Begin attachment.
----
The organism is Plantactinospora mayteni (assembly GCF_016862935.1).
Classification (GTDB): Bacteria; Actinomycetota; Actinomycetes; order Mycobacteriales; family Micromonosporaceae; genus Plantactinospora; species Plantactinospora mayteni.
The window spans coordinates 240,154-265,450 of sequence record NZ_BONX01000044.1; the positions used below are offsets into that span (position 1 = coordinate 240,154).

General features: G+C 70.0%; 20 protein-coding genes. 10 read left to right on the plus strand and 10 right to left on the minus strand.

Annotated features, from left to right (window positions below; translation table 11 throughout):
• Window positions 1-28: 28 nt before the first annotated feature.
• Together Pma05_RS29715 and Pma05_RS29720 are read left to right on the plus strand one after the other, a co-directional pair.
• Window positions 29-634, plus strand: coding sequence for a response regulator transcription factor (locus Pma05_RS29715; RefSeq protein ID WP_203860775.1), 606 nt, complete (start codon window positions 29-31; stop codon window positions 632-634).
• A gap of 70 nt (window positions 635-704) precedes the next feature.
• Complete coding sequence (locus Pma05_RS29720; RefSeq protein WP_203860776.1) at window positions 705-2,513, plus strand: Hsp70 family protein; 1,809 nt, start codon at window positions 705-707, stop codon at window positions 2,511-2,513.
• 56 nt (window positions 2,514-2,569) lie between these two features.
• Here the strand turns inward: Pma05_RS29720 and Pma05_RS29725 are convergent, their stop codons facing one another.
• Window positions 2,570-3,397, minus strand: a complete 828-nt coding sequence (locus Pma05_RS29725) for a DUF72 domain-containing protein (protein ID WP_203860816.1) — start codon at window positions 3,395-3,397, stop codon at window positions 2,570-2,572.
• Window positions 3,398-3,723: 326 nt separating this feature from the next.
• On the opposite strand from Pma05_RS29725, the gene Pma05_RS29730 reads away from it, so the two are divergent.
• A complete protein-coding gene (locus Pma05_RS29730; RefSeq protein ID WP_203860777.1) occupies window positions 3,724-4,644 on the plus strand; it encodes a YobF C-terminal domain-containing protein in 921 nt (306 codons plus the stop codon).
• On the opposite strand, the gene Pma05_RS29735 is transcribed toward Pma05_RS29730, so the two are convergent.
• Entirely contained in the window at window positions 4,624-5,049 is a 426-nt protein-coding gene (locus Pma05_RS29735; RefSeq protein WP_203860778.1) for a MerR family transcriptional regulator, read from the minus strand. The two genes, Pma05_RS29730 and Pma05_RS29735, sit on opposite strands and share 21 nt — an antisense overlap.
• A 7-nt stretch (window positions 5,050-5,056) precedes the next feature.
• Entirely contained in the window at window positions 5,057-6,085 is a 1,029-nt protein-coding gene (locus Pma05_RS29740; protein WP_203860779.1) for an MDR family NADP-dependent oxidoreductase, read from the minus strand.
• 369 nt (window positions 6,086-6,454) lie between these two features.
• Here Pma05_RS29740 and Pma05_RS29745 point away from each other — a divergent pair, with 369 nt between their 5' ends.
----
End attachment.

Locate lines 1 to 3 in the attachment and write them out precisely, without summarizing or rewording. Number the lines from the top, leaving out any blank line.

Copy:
The organism is Plantactinospora mayteni (assembly GCF_016862935.1).
Classification (GTDB): Bacteria; Actinomycetota; Actinomycetes; order Mycobacteriales; family Micromonosporaceae; genus Plantactinospora; species Plantactinospora mayteni.
The window spans coordinates 240,154-265,450 of sequence record NZ_BONX01000044.1; the positions used below are offsets into that span (position 1 = coordinate 240,154).